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Tatyana Moskalkova at the State Duma on April 22

Russia's lower house of parliament has endorsed Tatyana Moskalkova, a retired senior police officer, as the country’s new presidential human rights ombudswoman.

In a secret ballot at the State Duma on April 22, 323 lawmakers backed Moskalkova’s candidacy, with 11 voting against and one abstaining.

There were five other candidates for the post.

Moskalkova, a police general and lawmaker from the Kremlin-friendly A Just Russia party, took the oath of office after the vote.

She replaces Ella Pamfilova, who was picked as the new head of Russia's Central Election Commission earlier this month.

In a March 30 statement, the opposition Yabloko party, which doesn’t hold seats in parliament, urged lawmakers to reject Moskalkova's candidacy, calling it “a mockery of common sense.”

Based on reporting by TASS, Interfax, and AP

The United States has called on Russia to reverse its decision to suspend the Crimean Tatar Mejlis as an "extremist" organization.

"Russian authorities have no basis or jurisdiction to assert Russian law over Tatar conduct in Ukraine," U.S. State Department spokesman John Kirby said on April 21.

The Russian Justice Ministry's decision on April 18 prohibits the self-governing Tatar body, which was legalized by Ukraine in 1999, from using state-owned media, holding public gatherings, participating in elections, and using bank accounts for anything other than paying off taxes, debts, or other financial penalties.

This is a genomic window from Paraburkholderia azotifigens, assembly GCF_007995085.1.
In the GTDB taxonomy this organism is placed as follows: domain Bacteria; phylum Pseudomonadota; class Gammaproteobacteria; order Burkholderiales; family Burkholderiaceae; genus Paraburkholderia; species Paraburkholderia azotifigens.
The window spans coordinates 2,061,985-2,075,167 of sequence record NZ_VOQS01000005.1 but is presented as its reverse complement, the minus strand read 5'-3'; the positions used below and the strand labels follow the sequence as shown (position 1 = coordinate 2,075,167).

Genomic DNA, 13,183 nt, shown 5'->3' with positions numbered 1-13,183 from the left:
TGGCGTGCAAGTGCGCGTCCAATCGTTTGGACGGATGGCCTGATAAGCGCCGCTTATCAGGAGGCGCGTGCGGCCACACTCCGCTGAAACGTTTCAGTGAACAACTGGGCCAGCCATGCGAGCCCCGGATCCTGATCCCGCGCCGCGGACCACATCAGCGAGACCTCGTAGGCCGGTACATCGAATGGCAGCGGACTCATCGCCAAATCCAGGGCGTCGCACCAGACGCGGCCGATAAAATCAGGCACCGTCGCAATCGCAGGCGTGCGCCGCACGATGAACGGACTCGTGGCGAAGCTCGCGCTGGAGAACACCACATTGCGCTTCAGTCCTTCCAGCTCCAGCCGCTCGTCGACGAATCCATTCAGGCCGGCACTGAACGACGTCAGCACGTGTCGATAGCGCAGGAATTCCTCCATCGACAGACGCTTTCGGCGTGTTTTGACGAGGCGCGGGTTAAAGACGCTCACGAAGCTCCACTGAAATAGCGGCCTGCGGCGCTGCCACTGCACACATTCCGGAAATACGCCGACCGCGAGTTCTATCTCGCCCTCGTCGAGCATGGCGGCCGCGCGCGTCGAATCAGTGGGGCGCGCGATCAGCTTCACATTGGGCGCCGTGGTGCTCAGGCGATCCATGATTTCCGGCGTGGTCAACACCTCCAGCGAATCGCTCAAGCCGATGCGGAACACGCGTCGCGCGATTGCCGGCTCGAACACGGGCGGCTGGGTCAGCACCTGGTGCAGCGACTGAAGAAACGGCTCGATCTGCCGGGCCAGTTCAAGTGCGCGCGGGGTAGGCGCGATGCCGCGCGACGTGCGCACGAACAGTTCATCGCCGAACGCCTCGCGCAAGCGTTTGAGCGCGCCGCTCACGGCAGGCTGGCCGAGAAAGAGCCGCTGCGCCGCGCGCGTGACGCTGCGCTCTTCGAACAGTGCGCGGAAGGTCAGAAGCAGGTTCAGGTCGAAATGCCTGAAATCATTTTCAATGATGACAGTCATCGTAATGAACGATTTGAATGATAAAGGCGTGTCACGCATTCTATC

"This action is the latest in a series of abuses perpetrated by de facto authorities against those in Crimea who oppose the occupation, including Crimean Tatars and members of other ethnic and religious minorities," Kirby said.

"We again call on Russia to end its occupation of Crimea and return control over this piece of Ukrainian territory. Sanctions related to Crimea will remain in place as long as the occupation continues."

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"Watchdog" is a blog with a singular mission -- to monitor the latest developments concerning human rights, civil society, and press freedom. We'll pay particular attention to reports concerning countries in RFE/RL's broadcast region.

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